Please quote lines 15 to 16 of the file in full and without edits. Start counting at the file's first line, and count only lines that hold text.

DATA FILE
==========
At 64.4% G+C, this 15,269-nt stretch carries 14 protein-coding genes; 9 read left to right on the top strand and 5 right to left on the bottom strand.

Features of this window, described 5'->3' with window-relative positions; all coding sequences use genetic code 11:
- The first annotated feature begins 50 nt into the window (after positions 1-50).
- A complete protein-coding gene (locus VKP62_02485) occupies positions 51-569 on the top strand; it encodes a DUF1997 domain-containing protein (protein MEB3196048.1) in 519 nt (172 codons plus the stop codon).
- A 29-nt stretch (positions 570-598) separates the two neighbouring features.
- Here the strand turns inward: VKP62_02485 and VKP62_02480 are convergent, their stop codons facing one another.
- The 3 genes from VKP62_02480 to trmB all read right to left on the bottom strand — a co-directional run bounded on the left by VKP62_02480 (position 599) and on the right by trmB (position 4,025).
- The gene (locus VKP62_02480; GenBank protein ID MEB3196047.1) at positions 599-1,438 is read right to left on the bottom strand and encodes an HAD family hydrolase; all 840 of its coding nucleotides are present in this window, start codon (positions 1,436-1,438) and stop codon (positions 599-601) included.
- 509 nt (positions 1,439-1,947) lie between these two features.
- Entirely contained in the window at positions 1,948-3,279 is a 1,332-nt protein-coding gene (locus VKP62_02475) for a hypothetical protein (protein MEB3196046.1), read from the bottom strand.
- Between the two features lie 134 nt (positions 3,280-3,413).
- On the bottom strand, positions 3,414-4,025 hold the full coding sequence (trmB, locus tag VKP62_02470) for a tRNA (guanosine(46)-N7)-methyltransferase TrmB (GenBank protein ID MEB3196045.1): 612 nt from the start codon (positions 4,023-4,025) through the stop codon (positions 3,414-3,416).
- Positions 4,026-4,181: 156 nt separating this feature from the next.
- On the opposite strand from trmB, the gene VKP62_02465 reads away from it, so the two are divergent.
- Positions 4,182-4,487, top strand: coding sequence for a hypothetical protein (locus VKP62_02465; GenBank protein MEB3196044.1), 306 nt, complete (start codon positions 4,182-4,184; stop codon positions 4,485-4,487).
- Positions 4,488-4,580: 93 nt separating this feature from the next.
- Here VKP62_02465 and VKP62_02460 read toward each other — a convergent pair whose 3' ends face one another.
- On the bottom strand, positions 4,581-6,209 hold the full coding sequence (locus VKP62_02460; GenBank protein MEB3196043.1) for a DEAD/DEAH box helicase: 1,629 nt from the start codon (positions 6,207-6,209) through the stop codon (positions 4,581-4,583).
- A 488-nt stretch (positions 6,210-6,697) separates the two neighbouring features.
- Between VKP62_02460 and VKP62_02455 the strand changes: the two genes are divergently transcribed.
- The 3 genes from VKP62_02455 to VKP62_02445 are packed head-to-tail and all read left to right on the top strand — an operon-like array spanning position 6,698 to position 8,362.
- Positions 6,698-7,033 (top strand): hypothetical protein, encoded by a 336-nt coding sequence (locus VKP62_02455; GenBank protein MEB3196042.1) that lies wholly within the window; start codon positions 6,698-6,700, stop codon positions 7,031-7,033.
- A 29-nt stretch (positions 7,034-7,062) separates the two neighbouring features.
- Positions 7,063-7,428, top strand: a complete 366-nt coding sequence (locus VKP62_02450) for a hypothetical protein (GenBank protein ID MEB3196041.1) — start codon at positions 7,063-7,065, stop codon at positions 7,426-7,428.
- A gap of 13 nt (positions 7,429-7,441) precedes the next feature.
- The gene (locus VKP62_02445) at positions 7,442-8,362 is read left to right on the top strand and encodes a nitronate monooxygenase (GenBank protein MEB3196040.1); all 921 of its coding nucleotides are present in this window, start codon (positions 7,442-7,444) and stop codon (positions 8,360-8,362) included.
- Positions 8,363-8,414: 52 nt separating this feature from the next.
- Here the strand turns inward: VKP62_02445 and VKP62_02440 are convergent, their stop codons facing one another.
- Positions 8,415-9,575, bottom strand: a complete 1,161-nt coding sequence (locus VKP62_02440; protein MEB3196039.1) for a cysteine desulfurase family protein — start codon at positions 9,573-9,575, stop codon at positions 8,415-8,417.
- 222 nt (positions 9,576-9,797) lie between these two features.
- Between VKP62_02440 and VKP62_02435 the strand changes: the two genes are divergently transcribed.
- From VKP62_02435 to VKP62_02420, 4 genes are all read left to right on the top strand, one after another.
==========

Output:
- Positions 4,182-4,487, top strand: coding sequence for a hypothetical protein (locus VKP62_02465; GenBank protein MEB3196044.1), 306 nt, complete (start codon positions 4,182-4,184; stop codon positions 4,485-4,487).
- Positions 4,488-4,580: 93 nt separating this feature from the next.